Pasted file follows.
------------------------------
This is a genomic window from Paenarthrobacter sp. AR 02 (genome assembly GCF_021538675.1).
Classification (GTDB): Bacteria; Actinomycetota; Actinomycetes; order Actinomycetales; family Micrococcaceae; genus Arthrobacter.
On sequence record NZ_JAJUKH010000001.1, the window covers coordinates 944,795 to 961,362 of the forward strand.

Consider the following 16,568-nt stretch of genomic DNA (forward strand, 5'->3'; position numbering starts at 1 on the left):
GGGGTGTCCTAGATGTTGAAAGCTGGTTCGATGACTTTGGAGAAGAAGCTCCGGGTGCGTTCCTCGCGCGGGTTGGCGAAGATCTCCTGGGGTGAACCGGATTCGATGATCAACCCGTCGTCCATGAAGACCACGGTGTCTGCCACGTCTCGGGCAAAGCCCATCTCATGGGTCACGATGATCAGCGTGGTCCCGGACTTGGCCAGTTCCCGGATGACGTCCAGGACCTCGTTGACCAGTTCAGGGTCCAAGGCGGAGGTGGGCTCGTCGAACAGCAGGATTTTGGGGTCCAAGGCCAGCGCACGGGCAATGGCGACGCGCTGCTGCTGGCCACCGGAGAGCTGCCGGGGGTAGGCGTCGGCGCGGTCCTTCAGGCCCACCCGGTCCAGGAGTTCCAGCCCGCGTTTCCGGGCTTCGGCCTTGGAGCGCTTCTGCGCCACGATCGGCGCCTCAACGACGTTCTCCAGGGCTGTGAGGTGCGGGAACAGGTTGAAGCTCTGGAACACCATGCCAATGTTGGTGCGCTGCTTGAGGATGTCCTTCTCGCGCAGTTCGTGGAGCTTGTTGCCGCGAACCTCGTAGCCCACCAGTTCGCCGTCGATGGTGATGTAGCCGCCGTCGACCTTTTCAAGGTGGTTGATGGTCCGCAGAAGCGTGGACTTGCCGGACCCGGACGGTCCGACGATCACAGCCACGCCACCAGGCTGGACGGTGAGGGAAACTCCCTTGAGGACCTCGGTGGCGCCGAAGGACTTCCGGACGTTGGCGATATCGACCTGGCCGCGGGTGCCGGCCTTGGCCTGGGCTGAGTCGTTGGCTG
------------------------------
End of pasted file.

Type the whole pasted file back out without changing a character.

This is a genomic window from Paenarthrobacter sp. AR 02 (genome assembly GCF_021538675.1).
Classification (GTDB): Bacteria; Actinomycetota; Actinomycetes; order Actinomycetales; family Micrococcaceae; genus Arthrobacter.
On sequence record NZ_JAJUKH010000001.1, the window covers coordinates 944,795 to 961,362 of the forward strand.

Consider the following 16,568-nt stretch of genomic DNA (forward strand, 5'->3'; position numbering starts at 1 on the left):
GGGGTGTCCTAGATGTTGAAAGCTGGTTCGATGACTTTGGAGAAGAAGCTCCGGGTGCGTTCCTCGCGCGGGTTGGCGAAGATCTCCTGGGGTGAACCGGATTCGATGATCAACCCGTCGTCCATGAAGACCACGGTGTCTGCCACGTCTCGGGCAAAGCCCATCTCATGGGTCACGATGATCAGCGTGGTCCCGGACTTGGCCAGTTCCCGGATGACGTCCAGGACCTCGTTGACCAGTTCAGGGTCCAAGGCGGAGGTGGGCTCGTCGAACAGCAGGATTTTGGGGTCCAAGGCCAGCGCACGGGCAATGGCGACGCGCTGCTGCTGGCCACCGGAGAGCTGCCGGGGGTAGGCGTCGGCGCGGTCCTTCAGGCCCACCCGGTCCAGGAGTTCCAGCCCGCGTTTCCGGGCTTCGGCCTTGGAGCGCTTCTGCGCCACGATCGGCGCCTCAACGACGTTCTCCAGGGCTGTGAGGTGCGGGAACAGGTTGAAGCTCTGGAACACCATGCCAATGTTGGTGCGCTGCTTGAGGATGTCCTTCTCGCGCAGTTCGTGGAGCTTGTTGCCGCGAACCTCGTAGCCCACCAGTTCGCCGTCGATGGTGATGTAGCCGCCGTCGACCTTTTCAAGGTGGTTGATGGTCCGCAGAAGCGTGGACTTGCCGGACCCGGACGGTCCGACGATCACAGCCACGCCACCAGGCTGGACGGTGAGGGAAACTCCCTTGAGGACCTCGGTGGCGCCGAAGGACTTCCGGACGTTGGCGATATCGACCTGGCCGCGGGTGCCGGCCTTGGCCTGGGCTGAGTCGTTGGCTG